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Raux G, Bumsel E, Hecketsweiler B, van Amelsvoort T, Zinkstok J, Manouvrier-Hanu S, Fantini C, Brévière GM, Di Rosa G, Pustorino G, Vogels A, Swillen A, Legallic S, Bou J, Opolczynski G, Drouin-Garraud V, Lemarchand M, Philip N, Gérard-Desplanches A, Carlier M, Philippe A, Nolen MC, Heron D, Sarda P, Lacombe D, Coizet C, Alembik Y, Layet V, Afenjar A, Hannequin D, Demily C, Petit M, Thibaut F, Frebourg T, Campion D. Involvement of hyperprolinemia in cognitive and psychiatric features of the 22q11 deletion syndrome. Hum Mol Genet . 2007 Jan 1 ; 16(1):83-91. PubMed Abstract

Comments on Paper and Primary News
Comment by:  Carrie Bearden
Submitted 17 December 2006 Posted 17 December 2006

It is now well known that patients with 22q11.2 deletions have substantially elevated rates of psychotic illness. Multiple investigations have attempted to elucidate the specific mechanisms underlying the development of psychosis in some patients with this syndrome but not others. Given its role in prefrontal cortical dopamine metabolism, the COMT gene (located within the 22q11.2 deleted region) is of course a compelling candidate gene for this phenotype, although the evidence for this is equivocal (e.g. Murphy et al., 1999). In addition, mechanisms underlying variability in other CNS features of the VCFS phenotype have yet to be determined. For example, there is considerable variability in the cognitive phenotype, with IQ’s ranging from severe mental retardation to the average range, but the specific genes (and other epigenetic factors) that may be relevant to cognitive function in this syndrome are not clear.

Here, Raux and colleagues show that a subset of VCFS patients with severe...  Read more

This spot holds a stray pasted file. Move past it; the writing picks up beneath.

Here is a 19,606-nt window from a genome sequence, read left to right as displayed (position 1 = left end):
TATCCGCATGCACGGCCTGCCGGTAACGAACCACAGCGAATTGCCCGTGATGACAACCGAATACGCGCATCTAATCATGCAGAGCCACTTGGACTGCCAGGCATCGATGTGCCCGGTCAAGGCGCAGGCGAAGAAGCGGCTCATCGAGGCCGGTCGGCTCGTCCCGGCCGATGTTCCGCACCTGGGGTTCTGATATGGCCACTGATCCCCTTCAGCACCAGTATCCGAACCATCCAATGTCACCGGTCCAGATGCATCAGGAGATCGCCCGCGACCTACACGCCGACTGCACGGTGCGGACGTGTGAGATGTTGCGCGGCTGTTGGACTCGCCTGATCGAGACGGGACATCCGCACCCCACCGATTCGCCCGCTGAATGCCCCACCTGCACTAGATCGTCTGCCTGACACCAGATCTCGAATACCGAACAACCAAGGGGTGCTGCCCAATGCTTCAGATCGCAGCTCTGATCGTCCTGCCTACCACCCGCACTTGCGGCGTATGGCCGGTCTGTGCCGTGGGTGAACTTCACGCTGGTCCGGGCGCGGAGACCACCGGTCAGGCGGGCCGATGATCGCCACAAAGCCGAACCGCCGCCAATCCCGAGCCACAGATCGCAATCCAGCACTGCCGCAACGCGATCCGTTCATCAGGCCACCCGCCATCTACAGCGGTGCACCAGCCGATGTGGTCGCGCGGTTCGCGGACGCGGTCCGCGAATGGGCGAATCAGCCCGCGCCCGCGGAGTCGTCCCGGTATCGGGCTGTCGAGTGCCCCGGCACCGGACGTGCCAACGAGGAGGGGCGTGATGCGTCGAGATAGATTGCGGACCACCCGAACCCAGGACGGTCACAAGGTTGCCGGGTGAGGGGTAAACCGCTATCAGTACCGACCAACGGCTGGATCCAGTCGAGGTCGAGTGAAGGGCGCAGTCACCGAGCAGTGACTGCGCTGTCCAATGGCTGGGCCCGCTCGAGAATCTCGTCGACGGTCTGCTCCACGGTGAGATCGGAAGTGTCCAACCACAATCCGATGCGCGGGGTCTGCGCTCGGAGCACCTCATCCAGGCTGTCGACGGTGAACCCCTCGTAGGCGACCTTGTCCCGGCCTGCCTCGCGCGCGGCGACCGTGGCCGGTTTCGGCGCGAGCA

View all comments by Carrie Bearden

Comment by:  Mary Reid
Submitted 17 December 2006 Posted 18 December 2006

In response to Carrie Bearden, I wonder whether these patients who suffer cognitive deficits and neuropsychiatric disease associated with 22q11.2 deletion syndrome may benefit specifically from alpha-Tocopherol and ascorbic acid? Delwing and colleagues find that these vitamins prevent memory deficits in rats with hyperprolinemia. Also of interest is the study by Kern and Bernards finding that ascorbic acid inhibits spinal meningeal COMT activity.


Delwing D, Bavaresco CS, Monteiro SC, Matte C, Netto CA, Wyse AT. alpha-Tocopherol and ascorbic acid prevent memory deficits provoked by chronic hyperprolinemia in rats. Behav Brain Res. 2006 Apr 3;168(2):185-9. Epub 2005 Oct 6. Abstract

Kern C, Bernards CM. Ascorbic acid inhibits spinal meningeal catechol-o-methyl transferase in vitro, markedly increasing epinephrine bioavailability. Anesthesiology. 1997 Feb;86(2):405-9. Abstract

View all comments by Mary Reid

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